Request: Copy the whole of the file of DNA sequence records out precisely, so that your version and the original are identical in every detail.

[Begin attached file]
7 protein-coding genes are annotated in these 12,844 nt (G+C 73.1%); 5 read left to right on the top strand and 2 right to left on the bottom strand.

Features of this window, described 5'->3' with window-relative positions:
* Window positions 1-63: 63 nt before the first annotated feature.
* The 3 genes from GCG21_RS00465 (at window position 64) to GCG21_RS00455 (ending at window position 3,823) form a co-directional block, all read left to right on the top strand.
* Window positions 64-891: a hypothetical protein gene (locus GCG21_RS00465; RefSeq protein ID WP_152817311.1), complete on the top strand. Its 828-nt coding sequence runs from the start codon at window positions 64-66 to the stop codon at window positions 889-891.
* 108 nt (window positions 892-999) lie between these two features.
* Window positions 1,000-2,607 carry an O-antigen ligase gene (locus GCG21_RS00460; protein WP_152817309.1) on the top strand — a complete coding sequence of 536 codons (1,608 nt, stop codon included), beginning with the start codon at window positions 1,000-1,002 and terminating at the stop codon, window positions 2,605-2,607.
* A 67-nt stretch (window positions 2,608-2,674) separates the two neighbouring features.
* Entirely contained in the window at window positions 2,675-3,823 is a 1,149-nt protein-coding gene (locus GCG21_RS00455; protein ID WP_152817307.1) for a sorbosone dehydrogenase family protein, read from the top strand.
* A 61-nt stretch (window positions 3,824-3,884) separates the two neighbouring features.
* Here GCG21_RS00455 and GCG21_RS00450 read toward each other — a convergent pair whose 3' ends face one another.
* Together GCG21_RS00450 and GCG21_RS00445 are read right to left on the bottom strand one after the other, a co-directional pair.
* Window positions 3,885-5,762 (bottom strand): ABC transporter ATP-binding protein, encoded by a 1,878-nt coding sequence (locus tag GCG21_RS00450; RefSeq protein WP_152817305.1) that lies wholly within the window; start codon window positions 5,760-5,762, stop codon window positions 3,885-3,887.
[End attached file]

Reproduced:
7 protein-coding genes are annotated in these 12,844 nt (G+C 73.1%); 5 read left to right on the top strand and 2 right to left on the bottom strand.

Features of this window, described 5'->3' with window-relative positions:
* Window positions 1-63: 63 nt before the first annotated feature.
* The 3 genes from GCG21_RS00465 (at window position 64) to GCG21_RS00455 (ending at window position 3,823) form a co-directional block, all read left to right on the top strand.
* Window positions 64-891: a hypothetical protein gene (locus GCG21_RS00465; RefSeq protein ID WP_152817311.1), complete on the top strand. Its 828-nt coding sequence runs from the start codon at window positions 64-66 to the stop codon at window positions 889-891.
* 108 nt (window positions 892-999) lie between these two features.
* Window positions 1,000-2,607 carry an O-antigen ligase gene (locus GCG21_RS00460; protein WP_152817309.1) on the top strand — a complete coding sequence of 536 codons (1,608 nt, stop codon included), beginning with the start codon at window positions 1,000-1,002 and terminating at the stop codon, window positions 2,605-2,607.
* A 67-nt stretch (window positions 2,608-2,674) separates the two neighbouring features.
* Entirely contained in the window at window positions 2,675-3,823 is a 1,149-nt protein-coding gene (locus GCG21_RS00455; protein ID WP_152817307.1) for a sorbosone dehydrogenase family protein, read from the top strand.
* A 61-nt stretch (window positions 3,824-3,884) separates the two neighbouring features.
* Here GCG21_RS00455 and GCG21_RS00450 read toward each other — a convergent pair whose 3' ends face one another.
* Together GCG21_RS00450 and GCG21_RS00445 are read right to left on the bottom strand one after the other, a co-directional pair.
* Window positions 3,885-5,762 (bottom strand): ABC transporter ATP-binding protein, encoded by a 1,878-nt coding sequence (locus tag GCG21_RS00450; RefSeq protein WP_152817305.1) that lies wholly within the window; start codon window positions 5,760-5,762, stop codon window positions 3,885-3,887.